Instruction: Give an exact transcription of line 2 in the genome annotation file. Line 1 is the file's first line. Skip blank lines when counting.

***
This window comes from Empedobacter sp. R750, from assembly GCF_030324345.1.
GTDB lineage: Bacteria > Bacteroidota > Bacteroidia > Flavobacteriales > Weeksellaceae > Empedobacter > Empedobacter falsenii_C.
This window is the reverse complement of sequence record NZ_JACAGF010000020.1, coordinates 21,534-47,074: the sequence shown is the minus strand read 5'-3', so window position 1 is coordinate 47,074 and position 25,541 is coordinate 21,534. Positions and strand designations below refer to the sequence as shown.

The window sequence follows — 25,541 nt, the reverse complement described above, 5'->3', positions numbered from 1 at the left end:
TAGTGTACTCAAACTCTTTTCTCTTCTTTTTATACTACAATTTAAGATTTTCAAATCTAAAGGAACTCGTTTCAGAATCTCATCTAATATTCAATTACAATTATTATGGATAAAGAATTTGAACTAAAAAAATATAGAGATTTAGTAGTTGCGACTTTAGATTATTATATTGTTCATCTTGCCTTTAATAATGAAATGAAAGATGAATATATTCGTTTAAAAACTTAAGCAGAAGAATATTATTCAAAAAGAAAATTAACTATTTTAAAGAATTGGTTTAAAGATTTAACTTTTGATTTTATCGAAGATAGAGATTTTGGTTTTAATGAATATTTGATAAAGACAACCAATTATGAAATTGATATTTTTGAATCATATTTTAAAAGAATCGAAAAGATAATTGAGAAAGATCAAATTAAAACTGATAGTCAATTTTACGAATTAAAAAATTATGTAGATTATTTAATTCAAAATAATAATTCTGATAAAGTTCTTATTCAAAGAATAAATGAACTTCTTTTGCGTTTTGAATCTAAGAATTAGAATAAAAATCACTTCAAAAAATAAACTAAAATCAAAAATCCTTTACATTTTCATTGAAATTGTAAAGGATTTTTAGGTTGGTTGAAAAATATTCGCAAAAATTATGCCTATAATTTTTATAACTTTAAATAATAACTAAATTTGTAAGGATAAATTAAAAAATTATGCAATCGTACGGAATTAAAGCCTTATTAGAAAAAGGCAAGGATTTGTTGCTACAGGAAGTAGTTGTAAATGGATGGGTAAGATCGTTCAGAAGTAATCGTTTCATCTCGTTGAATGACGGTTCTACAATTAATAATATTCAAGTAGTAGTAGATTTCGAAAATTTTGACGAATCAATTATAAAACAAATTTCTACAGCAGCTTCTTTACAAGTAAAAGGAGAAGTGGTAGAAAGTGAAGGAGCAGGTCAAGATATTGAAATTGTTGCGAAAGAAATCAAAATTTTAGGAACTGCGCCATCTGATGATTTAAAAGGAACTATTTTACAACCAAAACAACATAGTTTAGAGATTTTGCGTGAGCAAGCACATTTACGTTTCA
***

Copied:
GTDB lineage: Bacteria > Bacteroidota > Bacteroidia > Flavobacteriales > Weeksellaceae > Empedobacter > Empedobacter falsenii_C.